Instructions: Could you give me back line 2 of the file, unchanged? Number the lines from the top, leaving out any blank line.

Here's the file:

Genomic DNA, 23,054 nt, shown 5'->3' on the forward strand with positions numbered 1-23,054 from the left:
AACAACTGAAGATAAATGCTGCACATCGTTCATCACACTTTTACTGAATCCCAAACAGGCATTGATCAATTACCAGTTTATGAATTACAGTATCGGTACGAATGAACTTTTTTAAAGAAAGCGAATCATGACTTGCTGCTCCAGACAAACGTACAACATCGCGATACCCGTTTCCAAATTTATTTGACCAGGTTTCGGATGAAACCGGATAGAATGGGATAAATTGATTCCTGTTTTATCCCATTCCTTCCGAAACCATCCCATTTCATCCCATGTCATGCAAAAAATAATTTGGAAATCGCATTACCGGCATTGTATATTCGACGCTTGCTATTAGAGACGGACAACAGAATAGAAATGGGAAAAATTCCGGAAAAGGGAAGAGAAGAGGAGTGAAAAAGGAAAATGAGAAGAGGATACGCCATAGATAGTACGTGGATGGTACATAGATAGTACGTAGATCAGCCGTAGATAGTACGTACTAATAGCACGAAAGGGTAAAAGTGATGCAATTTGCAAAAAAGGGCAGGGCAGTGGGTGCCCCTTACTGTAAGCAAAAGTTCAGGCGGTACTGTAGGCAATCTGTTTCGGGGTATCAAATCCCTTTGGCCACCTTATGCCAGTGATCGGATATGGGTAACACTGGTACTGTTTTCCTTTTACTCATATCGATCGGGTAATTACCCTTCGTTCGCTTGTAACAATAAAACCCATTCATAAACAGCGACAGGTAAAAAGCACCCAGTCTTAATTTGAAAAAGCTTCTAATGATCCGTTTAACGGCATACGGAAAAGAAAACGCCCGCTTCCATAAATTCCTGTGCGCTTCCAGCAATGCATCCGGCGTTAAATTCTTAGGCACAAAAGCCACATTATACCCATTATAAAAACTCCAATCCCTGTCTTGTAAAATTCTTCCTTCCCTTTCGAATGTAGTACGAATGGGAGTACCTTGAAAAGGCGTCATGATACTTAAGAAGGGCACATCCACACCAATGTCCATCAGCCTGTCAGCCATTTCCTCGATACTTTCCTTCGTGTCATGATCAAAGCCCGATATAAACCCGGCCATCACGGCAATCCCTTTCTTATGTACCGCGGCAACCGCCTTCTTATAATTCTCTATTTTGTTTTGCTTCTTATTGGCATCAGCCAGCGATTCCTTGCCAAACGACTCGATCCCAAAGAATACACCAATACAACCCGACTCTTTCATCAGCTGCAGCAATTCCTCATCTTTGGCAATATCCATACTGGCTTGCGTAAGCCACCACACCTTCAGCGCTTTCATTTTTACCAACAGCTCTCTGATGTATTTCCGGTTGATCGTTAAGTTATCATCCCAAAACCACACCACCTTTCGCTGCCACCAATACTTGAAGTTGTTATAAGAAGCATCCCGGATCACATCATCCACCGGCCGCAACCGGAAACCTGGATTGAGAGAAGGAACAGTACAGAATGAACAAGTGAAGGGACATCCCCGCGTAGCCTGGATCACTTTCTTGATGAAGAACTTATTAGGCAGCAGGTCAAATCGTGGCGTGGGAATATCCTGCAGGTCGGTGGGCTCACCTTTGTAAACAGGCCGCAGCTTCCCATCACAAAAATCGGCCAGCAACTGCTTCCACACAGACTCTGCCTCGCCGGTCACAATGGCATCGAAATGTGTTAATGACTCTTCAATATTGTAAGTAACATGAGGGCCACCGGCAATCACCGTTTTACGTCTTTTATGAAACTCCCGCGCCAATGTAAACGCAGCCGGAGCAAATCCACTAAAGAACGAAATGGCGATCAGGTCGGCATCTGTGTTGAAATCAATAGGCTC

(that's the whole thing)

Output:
AACAACTGAAGATAAATGCTGCACATCGTTCATCACACTTTTACTGAATCCCAAACAGGCATTGATCAATTACCAGTTTATGAATTACAGTATCGGTACGAATGAACTTTTTTAAAGAAAGCGAATCATGACTTGCTGCTCCAGACAAACGTACAACATCGCGATACCCGTTTCCAAATTTATTTGACCAGGTTTCGGATGAAACCGGATAGAATGGGATAAATTGATTCCTGTTTTATCCCATTCCTTCCGAAACCATCCCATTTCATCCCATGTCATGCAAAAAATAATTTGGAAATCGCATTACCGGCATTGTATATTCGACGCTTGCTATTAGAGACGGACAACAGAATAGAAATGGGAAAAATTCCGGAAAAGGGAAGAGAAGAGGAGTGAAAAAGGAAAATGAGAAGAGGATACGCCATAGATAGTACGTGGATGGTACATAGATAGTACGTAGATCAGCCGTAGATAGTACGTACTAATAGCACGAAAGGGTAAAAGTGATGCAATTTGCAAAAAAGGGCAGGGCAGTGGGTGCCCCTTACTGTAAGCAAAAGTTCAGGCGGTACTGTAGGCAATCTGTTTCGGGGTATCAAATCCCTTTGGCCACCTTATGCCAGTGATCGGATATGGGTAACACTGGTACTGTTTTCCTTTTACTCATATCGATCGGGTAATTACCCTTCGTTCGCTTGTAACAATAAAACCCATTCATAAACAGCGACAGGTAAAAAGCACCCAGTCTTAATTTGAAAAAGCTTCTAATGATCCGTTTAACGGCATACGGAAAAGAAAACGCCCGCTTCCATAAATTCCTGTGCGCTTCCAGCAATGCATCCGGCGTTAAATTCTTAGGCACAAAAGCCACATTATACCCATTATAAAAACTCCAATCCCTGTCTTGTAAAATTCTTCCTTCCCTTTCGAATGTAGTACGAATGGGAGTACCTTGAAAAGGCGTCATGATACTTAAGAAGGGCACATCCACACCAATGTCCATCAGCCTGTCAGCCATTTCCTCGATACTTTCCTTCGTGTCATGATCAAAGCCCGATATAAACCCGGCCATCACGGCAATCCCTTTCTTATGTACCGCGGCAACCGCCTTCTTATAATTCTCTATTTTGTTTTGCTTCTTATTGGCATCAGCCAGCGATTCCTTGCCAAACGACTCGATCCCAAAGAATACACCAATACAACCCGACTCTTTCATCAGCTGCAGCAATTCCTCATCTTTGGCAATATCCATACTGGCTTGCGTAAGCCACCACACCTTCAGCGCTTTCATTTTTACCAACAGCTCTCTGATGTATTTCCGGTTGATCGTTAAGTTATCATCCCAAAACCACACCACCTTTCGCTGCCACCAATACTTGAAGTTGTTATAAGAAGCATCCCGGATCACATCATCCACCGGCCGCAACCGGAAACCTGGATTGAGAGAAGGAACAGTACAGAATGAACAAGTGAAGGGACATCCCCGCGTAGCCTGGATCACTTTCTTGATGAAGAACTTATTAGGCAGCAGGTCAAATCGTGGCGTGGGAATATCCTGCAGGTCGGTGGGCTCACCTTTGTAAACAGGCCGCAGCTTCCCATCACAAAAATCGGCCAGCAACTGCTTCCACACAGACTCTGCCTCGCCGGTCACAATGGCATCGAAATGTGTTAATGACTCTTCAATATTGTAAGTAACATGAGGGCCACCGGCAATCACCGTTTTACGTCTTTTATGAAACTCCCGCGCCAATGTAAACGCAGCCGGAGCAAATCCACTAAAGAACGAAATGGCGATCAGGTCGGCATCTGTGTTGAAATCAATAGGCTC